Mt. Boucherie Family Estate Winery

Mt. Boucherie- Estate Collection
2010 Pinot Gris
Okanagan Valley, BC CANADA

I think this is the first Canadian wine I’ve blogged about.  Don’t get me wrong, I’ve had plenty of opportunity, but this seemed like the time to actually get it out on “paper”, so to speak.  Funny story:  An email arrived at my work for wine at “discounted prices”.  Apparently, some of the labels on these wines were not quite right, perhaps a bit crooked? (personally, I couldn’t tell…can you?) so they were being sold at a discount.  A co-worker of mine has family involved in this estate winery, so she had the opportunity to offer these wines at discount prices.   I chose four from the list and here is my review on one of them!

I’ve had opportunity to try many Pinot gris, (from other countries) but quite frankly, none of them seem to really impress me.  The Canadians seem to have gotten it right because of all the Pinot gris wines I’ve tried, I like this country’s wines the best.  Now, I ‘m not biased…just because I’m a Canadian!  It just seems to be that way.  Or….maybe it’s just my palate?!

The history of Pinot gris is actually quite fascinating.  Did you know that it was a grape found by accident? It is actually a mutation of the Pinot noir grape.  Pinot noir grapes are a dark purplish-blue, whereas the Pinot gris grapes are more of a pinkish-blue-gray, hence the name Gris (which means “grey” in French).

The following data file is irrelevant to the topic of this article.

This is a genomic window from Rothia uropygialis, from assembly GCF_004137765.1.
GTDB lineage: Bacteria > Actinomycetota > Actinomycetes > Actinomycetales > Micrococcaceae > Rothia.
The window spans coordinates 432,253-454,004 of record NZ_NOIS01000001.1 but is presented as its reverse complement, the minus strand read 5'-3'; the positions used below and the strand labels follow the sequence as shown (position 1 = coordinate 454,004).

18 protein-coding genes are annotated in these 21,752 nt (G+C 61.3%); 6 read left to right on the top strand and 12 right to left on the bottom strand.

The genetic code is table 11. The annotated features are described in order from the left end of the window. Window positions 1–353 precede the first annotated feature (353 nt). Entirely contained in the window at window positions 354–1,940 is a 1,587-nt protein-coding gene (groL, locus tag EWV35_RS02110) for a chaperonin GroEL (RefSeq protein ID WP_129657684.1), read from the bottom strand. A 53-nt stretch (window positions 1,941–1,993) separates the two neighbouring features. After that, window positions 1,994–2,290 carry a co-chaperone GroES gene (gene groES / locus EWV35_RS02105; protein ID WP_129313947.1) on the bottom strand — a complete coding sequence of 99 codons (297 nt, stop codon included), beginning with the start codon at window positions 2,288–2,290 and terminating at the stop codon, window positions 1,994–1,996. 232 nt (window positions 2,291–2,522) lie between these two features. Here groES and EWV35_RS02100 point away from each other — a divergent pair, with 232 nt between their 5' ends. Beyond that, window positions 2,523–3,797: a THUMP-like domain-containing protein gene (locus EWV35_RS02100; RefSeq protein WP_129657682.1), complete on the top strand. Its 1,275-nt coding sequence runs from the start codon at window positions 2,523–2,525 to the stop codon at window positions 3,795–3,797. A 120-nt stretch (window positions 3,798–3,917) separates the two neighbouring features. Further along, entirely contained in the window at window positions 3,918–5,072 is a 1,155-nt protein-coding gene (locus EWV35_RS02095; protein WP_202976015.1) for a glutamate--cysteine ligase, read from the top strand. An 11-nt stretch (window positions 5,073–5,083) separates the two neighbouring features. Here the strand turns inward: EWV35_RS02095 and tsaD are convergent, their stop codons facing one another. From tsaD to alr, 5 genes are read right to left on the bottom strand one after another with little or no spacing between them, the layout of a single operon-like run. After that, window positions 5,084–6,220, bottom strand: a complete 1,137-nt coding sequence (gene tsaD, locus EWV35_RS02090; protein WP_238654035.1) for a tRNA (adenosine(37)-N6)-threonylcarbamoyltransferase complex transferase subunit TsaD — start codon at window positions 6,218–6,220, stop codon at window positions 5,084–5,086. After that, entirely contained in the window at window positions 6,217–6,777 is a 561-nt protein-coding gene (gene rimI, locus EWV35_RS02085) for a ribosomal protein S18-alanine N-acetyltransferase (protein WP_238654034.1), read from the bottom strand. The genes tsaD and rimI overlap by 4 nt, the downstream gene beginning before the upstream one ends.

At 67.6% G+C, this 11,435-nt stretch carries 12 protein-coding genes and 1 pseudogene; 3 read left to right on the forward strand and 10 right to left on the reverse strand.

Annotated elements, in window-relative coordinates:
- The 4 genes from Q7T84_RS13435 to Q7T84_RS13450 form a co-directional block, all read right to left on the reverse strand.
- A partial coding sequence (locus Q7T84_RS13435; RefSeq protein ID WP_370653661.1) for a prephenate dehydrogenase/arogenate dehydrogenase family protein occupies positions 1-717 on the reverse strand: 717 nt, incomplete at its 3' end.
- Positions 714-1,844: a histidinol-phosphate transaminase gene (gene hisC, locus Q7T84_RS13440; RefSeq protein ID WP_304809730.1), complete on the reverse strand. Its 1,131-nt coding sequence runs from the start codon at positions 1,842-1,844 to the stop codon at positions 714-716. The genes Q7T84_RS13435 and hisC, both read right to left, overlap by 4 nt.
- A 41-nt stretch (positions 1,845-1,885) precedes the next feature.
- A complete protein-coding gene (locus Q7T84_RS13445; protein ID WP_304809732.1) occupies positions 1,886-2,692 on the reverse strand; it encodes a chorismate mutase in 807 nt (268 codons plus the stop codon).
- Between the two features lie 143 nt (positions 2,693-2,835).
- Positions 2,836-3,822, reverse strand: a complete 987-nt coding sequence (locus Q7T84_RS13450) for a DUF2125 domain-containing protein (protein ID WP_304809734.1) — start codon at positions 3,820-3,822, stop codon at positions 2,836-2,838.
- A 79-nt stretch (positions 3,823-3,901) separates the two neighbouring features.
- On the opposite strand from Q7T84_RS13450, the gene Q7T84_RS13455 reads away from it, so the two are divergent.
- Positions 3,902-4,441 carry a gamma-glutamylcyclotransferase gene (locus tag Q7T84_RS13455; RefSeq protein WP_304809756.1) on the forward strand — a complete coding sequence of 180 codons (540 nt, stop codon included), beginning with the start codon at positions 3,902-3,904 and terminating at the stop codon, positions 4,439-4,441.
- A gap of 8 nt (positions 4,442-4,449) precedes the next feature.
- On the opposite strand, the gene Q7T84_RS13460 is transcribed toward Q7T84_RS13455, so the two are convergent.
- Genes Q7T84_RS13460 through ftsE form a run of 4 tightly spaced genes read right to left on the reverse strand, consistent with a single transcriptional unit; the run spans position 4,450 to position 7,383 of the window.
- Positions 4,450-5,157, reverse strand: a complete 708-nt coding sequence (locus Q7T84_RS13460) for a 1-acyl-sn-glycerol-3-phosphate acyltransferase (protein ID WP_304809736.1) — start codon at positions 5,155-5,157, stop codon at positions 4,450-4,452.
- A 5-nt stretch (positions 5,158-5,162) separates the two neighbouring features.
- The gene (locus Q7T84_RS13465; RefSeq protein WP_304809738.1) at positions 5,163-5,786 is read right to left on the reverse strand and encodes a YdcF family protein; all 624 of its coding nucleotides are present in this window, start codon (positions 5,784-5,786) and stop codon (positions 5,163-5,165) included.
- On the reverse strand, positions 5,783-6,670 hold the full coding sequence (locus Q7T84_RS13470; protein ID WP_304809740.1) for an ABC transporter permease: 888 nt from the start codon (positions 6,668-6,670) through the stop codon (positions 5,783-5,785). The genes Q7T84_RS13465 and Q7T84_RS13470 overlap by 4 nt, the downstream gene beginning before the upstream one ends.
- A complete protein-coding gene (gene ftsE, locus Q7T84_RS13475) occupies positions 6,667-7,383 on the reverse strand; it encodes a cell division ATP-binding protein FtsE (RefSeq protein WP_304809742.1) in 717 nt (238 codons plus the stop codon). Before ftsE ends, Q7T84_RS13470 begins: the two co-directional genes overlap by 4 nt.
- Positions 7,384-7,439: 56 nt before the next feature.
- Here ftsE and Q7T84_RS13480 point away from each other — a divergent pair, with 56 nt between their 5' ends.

Researchers determined that Pinot gris has a remarkably similar DNA profile to Pinot noir and that the colour difference is derived from a genetic mutation that occurred centuries ago. The leaves and the vines of both grapes are so similar that the coloration is the only aspect that differentiates the two.  Sometimes, you may see this in the stores as Pinot Grigio, the name for the grape in Italy.

Pinot Noir

Pinot Gris



I really enjoyed this wine!  It was light and fruity; not overly acidic, with lots of baked pear on the nose. When I tasted, I continued to get all that pear in my mouth along with a hint of spice.  Think a pear pie with cinnamon!  How could anyone not like that? It drank well on its own, but it was also stellar with my baked salmon with dill sauce, accompanied by penne pasta and sauteed green beans. 

As I said earlier, I’ve enjoyed the Canadian Pinot gris’ I have tasted.  If you have a chance, pick up ANY of the Okanagan Valley Pinot gris, and give them a try! I’d love to hear what you think!

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2 Responses to Mt. Boucherie Family Estate Winery

  1. Marcia says:

    Hey sweetie…good to hear from you! Thanks…REALLY…thanks for reading! Miss you muchly. Let's skype soon?

  2. karmenghia says:

    Hey baby, this is from my neck of the woods. Would love to try it if this Arizona would actually get Canadian wines!!! Guess I'll have to wait til I get home. When I give it a try I'll definitely let you know what I think when I do. Side note, they do get Molson Canadian and Labatt Blue, I guess beer ranks higher here.

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